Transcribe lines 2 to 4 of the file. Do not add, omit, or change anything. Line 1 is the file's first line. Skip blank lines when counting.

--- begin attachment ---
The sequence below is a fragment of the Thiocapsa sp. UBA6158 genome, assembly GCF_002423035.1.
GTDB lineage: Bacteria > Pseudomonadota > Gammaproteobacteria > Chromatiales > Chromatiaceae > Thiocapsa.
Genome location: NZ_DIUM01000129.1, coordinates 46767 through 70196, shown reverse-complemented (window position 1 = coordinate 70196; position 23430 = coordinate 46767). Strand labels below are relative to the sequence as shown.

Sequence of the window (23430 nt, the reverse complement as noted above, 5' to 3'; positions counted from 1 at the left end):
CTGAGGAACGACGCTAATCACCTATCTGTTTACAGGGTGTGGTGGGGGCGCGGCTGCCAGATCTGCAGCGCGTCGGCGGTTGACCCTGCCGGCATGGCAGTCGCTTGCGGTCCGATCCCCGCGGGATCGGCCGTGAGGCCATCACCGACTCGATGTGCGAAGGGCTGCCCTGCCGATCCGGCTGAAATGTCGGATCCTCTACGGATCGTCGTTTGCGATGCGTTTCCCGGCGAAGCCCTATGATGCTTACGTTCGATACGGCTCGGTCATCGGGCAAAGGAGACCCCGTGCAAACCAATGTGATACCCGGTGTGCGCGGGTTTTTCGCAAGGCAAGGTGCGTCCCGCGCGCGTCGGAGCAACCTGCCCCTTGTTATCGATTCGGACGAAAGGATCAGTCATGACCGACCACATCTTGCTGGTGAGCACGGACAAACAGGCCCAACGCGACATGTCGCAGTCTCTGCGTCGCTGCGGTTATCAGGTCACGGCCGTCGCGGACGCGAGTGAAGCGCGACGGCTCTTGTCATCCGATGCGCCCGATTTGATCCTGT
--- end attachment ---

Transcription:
GTDB lineage: Bacteria > Pseudomonadota > Gammaproteobacteria > Chromatiales > Chromatiaceae > Thiocapsa.
Genome location: NZ_DIUM01000129.1, coordinates 46767 through 70196, shown reverse-complemented (window position 1 = coordinate 70196; position 23430 = coordinate 46767). Strand labels below are relative to the sequence as shown.

Sequence of the window (23430 nt, the reverse complement as noted above, 5' to 3'; positions counted from 1 at the left end):